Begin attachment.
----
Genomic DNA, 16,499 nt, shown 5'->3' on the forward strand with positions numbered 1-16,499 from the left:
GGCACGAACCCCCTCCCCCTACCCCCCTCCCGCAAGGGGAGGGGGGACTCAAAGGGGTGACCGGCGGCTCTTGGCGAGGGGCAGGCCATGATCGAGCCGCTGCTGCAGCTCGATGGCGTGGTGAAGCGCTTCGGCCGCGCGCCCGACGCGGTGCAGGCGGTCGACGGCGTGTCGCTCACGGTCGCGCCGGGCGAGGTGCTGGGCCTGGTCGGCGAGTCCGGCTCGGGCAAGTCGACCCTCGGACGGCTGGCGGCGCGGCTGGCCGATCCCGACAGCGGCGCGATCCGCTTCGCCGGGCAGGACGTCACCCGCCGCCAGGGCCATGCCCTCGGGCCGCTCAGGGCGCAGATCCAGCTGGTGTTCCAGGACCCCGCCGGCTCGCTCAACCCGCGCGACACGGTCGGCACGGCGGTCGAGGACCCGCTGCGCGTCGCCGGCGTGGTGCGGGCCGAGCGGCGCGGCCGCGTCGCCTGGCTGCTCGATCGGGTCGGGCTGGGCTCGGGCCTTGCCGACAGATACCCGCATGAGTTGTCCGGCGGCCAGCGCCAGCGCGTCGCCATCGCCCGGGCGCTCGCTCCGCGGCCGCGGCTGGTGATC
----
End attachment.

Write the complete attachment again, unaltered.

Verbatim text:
Genomic DNA, 16,499 nt, shown 5'->3' on the forward strand with positions numbered 1-16,499 from the left:
GGCACGAACCCCCTCCCCCTACCCCCCTCCCGCAAGGGGAGGGGGGACTCAAAGGGGTGACCGGCGGCTCTTGGCGAGGGGCAGGCCATGATCGAGCCGCTGCTGCAGCTCGATGGCGTGGTGAAGCGCTTCGGCCGCGCGCCCGACGCGGTGCAGGCGGTCGACGGCGTGTCGCTCACGGTCGCGCCGGGCGAGGTGCTGGGCCTGGTCGGCGAGTCCGGCTCGGGCAAGTCGACCCTCGGACGGCTGGCGGCGCGGCTGGCCGATCCCGACAGCGGCGCGATCCGCTTCGCCGGGCAGGACGTCACCCGCCGCCAGGGCCATGCCCTCGGGCCGCTCAGGGCGCAGATCCAGCTGGTGTTCCAGGACCCCGCCGGCTCGCTCAACCCGCGCGACACGGTCGGCACGGCGGTCGAGGACCCGCTGCGCGTCGCCGGCGTGGTGCGGGCCGAGCGGCGCGGCCGCGTCGCCTGGCTGCTCGATCGGGTCGGGCTGGGCTCGGGCCTTGCCGACAGATACCCGCATGAGTTGTCCGGCGGCCAGCGCCAGCGCGTCGCCATCGCCCGGGCGCTCGCTCCGCGGCCGCGGCTGGTGATC